Tuesday, December 28, 2004
Exploiting the Troops For a Quick Buck
In exchange for $19,980 after fees and insurance, Mr. Jones (a retired Army veteran) signed over his $1,000-a-month military pension for the next five years, a total of $60,000. That is the equivalent of paying interest at a rate of 56 percent a year.
Federal law prohibits retired military people from signing over their future pension payments to others. The companies offering these deals say they are arranged to avoid that restriction. But two federal bankruptcy judges ruled this year that deals like Mr. Jones's, in which veterans in need of quick cash give up their future pensions for a small fraction of their value, do in fact violate that law.
But the law has not been enforced or consistently interpreted. Indeed, the Defense Department's payroll centers routinely handle the paperwork that diverts the pension payments, even though veterans are warned "to exercise caution in these arrangements," a Pentagon spokeswoman said.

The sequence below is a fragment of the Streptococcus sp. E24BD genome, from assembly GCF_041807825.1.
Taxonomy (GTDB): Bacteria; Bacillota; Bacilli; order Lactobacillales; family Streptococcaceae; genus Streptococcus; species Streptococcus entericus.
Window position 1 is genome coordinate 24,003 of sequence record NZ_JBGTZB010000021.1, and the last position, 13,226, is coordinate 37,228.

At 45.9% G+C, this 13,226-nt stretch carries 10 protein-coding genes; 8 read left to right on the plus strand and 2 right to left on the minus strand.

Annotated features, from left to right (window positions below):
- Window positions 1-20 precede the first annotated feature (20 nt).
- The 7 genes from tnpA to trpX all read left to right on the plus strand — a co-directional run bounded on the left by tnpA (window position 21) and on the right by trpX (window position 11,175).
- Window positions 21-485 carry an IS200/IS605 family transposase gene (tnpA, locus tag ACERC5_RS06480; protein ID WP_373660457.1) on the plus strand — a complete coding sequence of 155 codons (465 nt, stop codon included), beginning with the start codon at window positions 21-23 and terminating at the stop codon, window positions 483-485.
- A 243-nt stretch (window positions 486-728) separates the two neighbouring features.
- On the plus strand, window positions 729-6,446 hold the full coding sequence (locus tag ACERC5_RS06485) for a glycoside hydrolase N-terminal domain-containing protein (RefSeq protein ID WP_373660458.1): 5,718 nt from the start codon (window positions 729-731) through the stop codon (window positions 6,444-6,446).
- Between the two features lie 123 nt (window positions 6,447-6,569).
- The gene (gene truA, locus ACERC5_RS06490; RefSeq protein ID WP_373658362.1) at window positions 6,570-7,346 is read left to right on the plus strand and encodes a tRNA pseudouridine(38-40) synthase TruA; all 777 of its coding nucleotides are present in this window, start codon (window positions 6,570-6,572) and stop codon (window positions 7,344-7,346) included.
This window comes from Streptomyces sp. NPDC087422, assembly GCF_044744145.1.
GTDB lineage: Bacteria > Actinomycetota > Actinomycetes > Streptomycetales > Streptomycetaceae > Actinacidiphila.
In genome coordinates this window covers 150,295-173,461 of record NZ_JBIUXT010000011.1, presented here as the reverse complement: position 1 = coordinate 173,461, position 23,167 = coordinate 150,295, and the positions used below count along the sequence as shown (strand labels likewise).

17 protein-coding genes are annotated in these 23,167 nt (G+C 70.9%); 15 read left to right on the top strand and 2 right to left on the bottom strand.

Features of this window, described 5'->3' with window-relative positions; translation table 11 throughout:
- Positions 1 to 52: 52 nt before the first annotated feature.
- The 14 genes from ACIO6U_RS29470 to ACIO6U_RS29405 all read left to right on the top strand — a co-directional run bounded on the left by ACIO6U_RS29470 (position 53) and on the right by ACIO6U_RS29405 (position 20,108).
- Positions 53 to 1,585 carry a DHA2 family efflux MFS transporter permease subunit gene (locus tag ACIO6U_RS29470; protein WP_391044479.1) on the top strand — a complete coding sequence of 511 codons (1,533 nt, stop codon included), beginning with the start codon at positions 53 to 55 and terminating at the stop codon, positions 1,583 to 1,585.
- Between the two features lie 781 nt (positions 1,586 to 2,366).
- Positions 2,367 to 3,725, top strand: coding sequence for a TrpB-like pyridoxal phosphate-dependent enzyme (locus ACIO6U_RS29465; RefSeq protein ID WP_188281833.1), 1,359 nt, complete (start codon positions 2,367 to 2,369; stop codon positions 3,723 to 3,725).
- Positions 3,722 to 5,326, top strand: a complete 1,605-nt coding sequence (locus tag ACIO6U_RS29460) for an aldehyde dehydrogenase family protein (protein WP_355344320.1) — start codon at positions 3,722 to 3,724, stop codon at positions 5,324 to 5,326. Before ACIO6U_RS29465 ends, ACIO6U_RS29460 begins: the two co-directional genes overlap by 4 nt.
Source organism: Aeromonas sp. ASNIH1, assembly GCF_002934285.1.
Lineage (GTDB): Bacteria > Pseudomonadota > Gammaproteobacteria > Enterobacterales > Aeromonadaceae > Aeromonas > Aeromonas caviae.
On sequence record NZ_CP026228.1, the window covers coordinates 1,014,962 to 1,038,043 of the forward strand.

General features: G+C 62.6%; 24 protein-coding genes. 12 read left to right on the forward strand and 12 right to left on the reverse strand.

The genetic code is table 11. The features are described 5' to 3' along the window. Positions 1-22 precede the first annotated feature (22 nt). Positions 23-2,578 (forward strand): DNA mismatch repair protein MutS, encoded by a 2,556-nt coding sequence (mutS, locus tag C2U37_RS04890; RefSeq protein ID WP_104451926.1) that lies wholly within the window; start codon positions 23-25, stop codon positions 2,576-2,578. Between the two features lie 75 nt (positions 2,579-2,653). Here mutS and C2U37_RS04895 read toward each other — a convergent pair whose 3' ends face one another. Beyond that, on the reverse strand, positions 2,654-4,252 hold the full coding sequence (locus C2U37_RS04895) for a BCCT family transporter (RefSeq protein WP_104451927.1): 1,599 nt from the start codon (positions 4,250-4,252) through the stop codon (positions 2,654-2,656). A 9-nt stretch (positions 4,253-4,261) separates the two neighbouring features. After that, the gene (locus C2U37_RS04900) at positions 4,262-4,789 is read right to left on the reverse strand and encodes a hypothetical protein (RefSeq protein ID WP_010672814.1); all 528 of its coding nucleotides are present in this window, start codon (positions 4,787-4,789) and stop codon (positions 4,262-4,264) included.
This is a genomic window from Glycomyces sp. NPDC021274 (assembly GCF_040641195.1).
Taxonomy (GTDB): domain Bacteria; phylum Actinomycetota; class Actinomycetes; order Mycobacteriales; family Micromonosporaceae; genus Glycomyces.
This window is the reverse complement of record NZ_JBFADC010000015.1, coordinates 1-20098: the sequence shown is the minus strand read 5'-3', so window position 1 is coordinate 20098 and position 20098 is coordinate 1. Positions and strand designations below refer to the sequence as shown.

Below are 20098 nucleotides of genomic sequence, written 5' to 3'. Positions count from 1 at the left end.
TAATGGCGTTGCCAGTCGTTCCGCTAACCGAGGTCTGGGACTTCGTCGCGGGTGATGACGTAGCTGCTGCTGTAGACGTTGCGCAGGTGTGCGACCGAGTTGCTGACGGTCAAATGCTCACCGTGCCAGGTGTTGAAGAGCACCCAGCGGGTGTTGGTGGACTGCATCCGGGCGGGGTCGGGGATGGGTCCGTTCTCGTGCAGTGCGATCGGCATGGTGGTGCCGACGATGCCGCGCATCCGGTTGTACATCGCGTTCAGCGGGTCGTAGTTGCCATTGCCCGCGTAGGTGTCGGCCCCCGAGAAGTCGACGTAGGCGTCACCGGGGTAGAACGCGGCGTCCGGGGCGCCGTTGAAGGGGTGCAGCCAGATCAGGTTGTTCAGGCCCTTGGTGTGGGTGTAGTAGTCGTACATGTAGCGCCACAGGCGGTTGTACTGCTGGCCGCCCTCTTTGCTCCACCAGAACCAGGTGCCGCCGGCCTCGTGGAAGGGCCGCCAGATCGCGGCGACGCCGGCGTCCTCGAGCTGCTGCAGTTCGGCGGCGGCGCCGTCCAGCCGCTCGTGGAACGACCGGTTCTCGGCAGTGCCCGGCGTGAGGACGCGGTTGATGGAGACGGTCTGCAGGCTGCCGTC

As a result, a small but persistent band of financial companies using military-sounding names continue to offer these so-called pension advances to retired military people over the Internet and in military newspapers.
Source: New York Times (Emphasis added)
Pop quiz: how many of these sleazy financial companies do you think will start handling privatized Social Security Accounts if Mr. Bush gets his way?